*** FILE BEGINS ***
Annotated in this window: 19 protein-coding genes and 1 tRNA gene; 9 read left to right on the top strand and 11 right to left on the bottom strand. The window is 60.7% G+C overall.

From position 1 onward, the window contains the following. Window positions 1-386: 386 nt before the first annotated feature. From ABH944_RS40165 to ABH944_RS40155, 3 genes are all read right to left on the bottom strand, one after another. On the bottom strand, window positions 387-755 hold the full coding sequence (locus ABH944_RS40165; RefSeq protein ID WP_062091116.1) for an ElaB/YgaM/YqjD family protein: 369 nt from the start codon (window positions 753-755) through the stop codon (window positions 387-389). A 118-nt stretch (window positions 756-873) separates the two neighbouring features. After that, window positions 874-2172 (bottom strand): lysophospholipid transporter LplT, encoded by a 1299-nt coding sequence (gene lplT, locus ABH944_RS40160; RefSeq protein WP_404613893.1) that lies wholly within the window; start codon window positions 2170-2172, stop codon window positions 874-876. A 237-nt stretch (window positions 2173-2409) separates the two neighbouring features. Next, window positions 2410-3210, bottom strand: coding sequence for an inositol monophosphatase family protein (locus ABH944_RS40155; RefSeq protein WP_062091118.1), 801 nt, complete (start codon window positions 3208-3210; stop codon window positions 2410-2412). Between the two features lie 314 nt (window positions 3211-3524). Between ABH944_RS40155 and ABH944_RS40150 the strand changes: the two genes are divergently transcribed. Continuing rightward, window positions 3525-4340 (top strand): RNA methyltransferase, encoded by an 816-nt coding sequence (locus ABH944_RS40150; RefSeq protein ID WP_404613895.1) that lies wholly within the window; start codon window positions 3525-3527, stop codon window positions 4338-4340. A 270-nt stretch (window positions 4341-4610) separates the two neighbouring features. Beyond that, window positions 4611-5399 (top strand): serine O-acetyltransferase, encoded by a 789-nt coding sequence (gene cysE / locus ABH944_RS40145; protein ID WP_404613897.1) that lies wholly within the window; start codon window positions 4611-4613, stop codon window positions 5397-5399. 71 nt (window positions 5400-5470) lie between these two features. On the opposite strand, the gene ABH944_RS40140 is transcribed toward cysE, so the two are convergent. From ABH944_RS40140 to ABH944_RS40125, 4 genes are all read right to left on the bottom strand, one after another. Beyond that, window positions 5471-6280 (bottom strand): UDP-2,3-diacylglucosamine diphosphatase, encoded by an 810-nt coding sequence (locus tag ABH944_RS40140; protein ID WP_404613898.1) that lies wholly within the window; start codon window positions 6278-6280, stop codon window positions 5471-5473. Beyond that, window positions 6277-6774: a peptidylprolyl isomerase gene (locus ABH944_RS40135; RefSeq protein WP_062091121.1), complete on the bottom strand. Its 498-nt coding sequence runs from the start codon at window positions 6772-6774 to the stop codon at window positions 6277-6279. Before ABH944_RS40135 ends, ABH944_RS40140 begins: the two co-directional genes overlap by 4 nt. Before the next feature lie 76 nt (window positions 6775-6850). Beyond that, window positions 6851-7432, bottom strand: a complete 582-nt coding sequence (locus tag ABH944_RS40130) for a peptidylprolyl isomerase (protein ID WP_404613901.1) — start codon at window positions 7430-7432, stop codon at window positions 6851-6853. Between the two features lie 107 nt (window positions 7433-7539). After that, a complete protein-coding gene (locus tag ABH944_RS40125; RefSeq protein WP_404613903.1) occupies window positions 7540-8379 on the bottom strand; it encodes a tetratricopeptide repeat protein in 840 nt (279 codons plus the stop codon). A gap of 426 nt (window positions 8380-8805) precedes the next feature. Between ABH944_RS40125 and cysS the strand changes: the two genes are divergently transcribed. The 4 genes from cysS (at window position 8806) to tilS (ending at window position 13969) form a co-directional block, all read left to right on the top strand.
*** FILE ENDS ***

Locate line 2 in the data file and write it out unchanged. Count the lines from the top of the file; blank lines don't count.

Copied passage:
From position 1 onward, the window contains the following. Window positions 1-386: 386 nt before the first annotated feature. From ABH944_RS40165 to ABH944_RS40155, 3 genes are all read right to left on the bottom strand, one after another. On the bottom strand, window positions 387-755 hold the full coding sequence (locus ABH944_RS40165; RefSeq protein ID WP_062091116.1) for an ElaB/YgaM/YqjD family protein: 369 nt from the start codon (window positions 753-755) through the stop codon (window positions 387-389). A 118-nt stretch (window positions 756-873) separates the two neighbouring features. After that, window positions 874-2172 (bottom strand): lysophospholipid transporter LplT, encoded by a 1299-nt coding sequence (gene lplT, locus ABH944_RS40160; RefSeq protein WP_404613893.1) that lies wholly within the window; start codon window positions 2170-2172, stop codon window positions 874-876. A 237-nt stretch (window positions 2173-2409) separates the two neighbouring features. Next, window positions 2410-3210, bottom strand: coding sequence for an inositol monophosphatase family protein (locus ABH944_RS40155; RefSeq protein WP_062091118.1), 801 nt, complete (start codon window positions 3208-3210; stop codon window positions 2410-2412). Between the two features lie 314 nt (window positions 3211-3524). Between ABH944_RS40155 and ABH944_RS40150 the strand changes: the two genes are divergently transcribed. Continuing rightward, window positions 3525-4340 (top strand): RNA methyltransferase, encoded by an 816-nt coding sequence (locus ABH944_RS40150; RefSeq protein ID WP_404613895.1) that lies wholly within the window; start codon window positions 3525-3527, stop codon window positions 4338-4340. A 270-nt stretch (window positions 4341-4610) separates the two neighbouring features. Beyond that, window positions 4611-5399 (top strand): serine O-acetyltransferase, encoded by a 789-nt coding sequence (gene cysE / locus ABH944_RS40145; protein ID WP_404613897.1) that lies wholly within the window; start codon window positions 4611-4613, stop codon window positions 5397-5399. 71 nt (window positions 5400-5470) lie between these two features. On the opposite strand, the gene ABH944_RS40140 is transcribed toward cysE, so the two are convergent. From ABH944_RS40140 to ABH944_RS40125, 4 genes are all read right to left on the bottom strand, one after another. Beyond that, window positions 5471-6280 (bottom strand): UDP-2,3-diacylglucosamine diphosphatase, encoded by an 810-nt coding sequence (locus tag ABH944_RS40140; protein ID WP_404613898.1) that lies wholly within the window; start codon window positions 6278-6280, stop codon window positions 5471-5473. Beyond that, window positions 6277-6774: a peptidylprolyl isomerase gene (locus ABH944_RS40135; RefSeq protein WP_062091121.1), complete on the bottom strand. Its 498-nt coding sequence runs from the start codon at window positions 6772-6774 to the stop codon at window positions 6277-6279. Before ABH944_RS40135 ends, ABH944_RS40140 begins: the two co-directional genes overlap by 4 nt. Before the next feature lie 76 nt (window positions 6775-6850). Beyond that, window positions 6851-7432, bottom strand: a complete 582-nt coding sequence (locus tag ABH944_RS40130) for a peptidylprolyl isomerase (protein ID WP_404613901.1) — start codon at window positions 7430-7432, stop codon at window positions 6851-6853. Between the two features lie 107 nt (window positions 7433-7539). After that, a complete protein-coding gene (locus tag ABH944_RS40125; RefSeq protein WP_404613903.1) occupies window positions 7540-8379 on the bottom strand; it encodes a tetratricopeptide repeat protein in 840 nt (279 codons plus the stop codon). A gap of 426 nt (window positions 8380-8805) precedes the next feature. Between ABH944_RS40125 and cysS the strand changes: the two genes are divergently transcribed. The 4 genes from cysS (at window position 8806) to tilS (ending at window position 13969) form a co-directional block, all read left to right on the top strand.